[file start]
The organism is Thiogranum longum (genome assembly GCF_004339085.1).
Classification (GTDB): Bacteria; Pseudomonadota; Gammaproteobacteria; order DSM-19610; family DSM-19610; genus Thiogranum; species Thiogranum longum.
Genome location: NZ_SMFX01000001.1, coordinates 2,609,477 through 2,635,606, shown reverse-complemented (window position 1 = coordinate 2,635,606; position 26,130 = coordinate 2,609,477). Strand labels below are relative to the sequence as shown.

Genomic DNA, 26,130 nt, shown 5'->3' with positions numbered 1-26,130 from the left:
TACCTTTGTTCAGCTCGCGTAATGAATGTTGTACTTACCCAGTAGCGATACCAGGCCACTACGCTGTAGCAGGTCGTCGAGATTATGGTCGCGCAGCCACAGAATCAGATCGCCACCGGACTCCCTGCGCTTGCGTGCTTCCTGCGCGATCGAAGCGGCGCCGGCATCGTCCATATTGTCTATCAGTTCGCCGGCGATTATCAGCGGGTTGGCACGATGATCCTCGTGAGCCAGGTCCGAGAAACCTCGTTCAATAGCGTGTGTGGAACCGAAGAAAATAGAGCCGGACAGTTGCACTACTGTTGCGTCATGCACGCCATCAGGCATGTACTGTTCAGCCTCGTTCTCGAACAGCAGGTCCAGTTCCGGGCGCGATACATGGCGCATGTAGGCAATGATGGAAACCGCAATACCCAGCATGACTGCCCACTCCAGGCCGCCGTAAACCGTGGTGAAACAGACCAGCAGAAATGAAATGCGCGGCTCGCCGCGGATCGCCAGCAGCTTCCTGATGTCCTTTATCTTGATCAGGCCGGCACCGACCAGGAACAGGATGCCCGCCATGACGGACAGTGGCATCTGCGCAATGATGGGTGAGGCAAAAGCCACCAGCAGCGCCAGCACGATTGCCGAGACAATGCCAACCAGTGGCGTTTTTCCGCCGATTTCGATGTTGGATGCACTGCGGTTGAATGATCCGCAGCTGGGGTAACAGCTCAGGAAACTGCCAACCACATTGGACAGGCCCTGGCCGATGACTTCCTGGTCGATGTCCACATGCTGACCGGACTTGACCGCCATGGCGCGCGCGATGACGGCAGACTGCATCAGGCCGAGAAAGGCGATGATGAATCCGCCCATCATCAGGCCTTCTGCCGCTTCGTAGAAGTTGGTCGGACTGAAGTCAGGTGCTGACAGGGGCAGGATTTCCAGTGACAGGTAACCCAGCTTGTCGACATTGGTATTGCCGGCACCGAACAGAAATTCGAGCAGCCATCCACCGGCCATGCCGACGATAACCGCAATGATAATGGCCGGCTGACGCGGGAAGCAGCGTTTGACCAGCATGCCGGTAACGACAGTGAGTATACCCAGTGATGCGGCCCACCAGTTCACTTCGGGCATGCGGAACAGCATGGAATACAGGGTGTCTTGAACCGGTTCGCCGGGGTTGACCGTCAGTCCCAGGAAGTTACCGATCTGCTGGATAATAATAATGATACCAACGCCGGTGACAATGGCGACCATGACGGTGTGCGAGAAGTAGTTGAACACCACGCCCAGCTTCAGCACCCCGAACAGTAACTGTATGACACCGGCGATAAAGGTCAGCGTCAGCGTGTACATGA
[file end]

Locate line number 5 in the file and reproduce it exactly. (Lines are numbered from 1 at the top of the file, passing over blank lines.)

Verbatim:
TACCTTTGTTCAGCTCGCGTAATGAATGTTGTACTTACCCAGTAGCGATACCAGGCCACTACGCTGTAGCAGGTCGTCGAGATTATGGTCGCGCAGCCACAGAATCAGATCGCCACCGGACTCCCTGCGCTTGCGTGCTTCCTGCGCGATCGAAGCGGCGCCGGCATCGTCCATATTGTCTATCAGTTCGCCGGCGATTATCAGCGGGTTGGCACGATGATCCTCGTGAGCCAGGTCCGAGAAACCTCGTTCAATAGCGTGTGTGGAACCGAAGAAAATAGAGCCGGACAGTTGCACTACTGTTGCGTCATGCACGCCATCAGGCATGTACTGTTCAGCCTCGTTCTCGAACAGCAGGTCCAGTTCCGGGCGCGATACATGGCGCATGTAGGCAATGATGGAAACCGCAATACCCAGCATGACTGCCCACTCCAGGCCGCCGTAAACCGTGGTGAAACAGACCAGCAGAAATGAAATGCGCGGCTCGCCGCGGATCGCCAGCAGCTTCCTGATGTCCTTTATCTTGATCAGGCCGGCACCGACCAGGAACAGGATGCCCGCCATGACGGACAGTGGCATCTGCGCAATGATGGGTGAGGCAAAAGCCACCAGCAGCGCCAGCACGATTGCCGAGACAATGCCAACCAGTGGCGTTTTTCCGCCGATTTCGATGTTGGATGCACTGCGGTTGAATGATCCGCAGCTGGGGTAACAGCTCAGGAAACTGCCAACCACATTGGACAGGCCCTGGCCGATGACTTCCTGGTCGATGTCCACATGCTGACCGGACTTGACCGCCATGGCGCGCGCGATGACGGCAGACTGCATCAGGCCGAGAAAGGCGATGATGAATCCGCCCATCATCAGGCCTTCTGCCGCTTCGTAGAAGTTGGTCGGACTGAAGTCAGGTGCTGACAGGGGCAGGATTTCCAGTGACAGGTAACCCAGCTTGTCGACATTGGTATTGCCGGCACCGAACAGAAATTCGAGCAGCCATCCACCGGCCATGCCGACGATAACCGCAATGATAATGGCCGGCTGACGCGGGAAGCAGCGTTTGACCAGCATGCCGGTAACGACAGTGAGTATACCCAGTGATGCGGCCCACCAGTTCACTTCGGGCATGCGGAACAGCATGGAATACAGGGTGTCTTGAACCGGTTCGCCGGGGTTGACCGTCAGTCCCAGGAAGTTACCGATCTGCTGGATAATAATAATGATACCAACGCCGGTGACAATGGCGACCATGACGGTGTGCGAGAAGTAGTTGAACACCACGCCCAGCTTCAGCACCCCGAACAGTAACTGTATGACACCGGCGATAAAGGTCAGCGTCAGCGTGTACATGA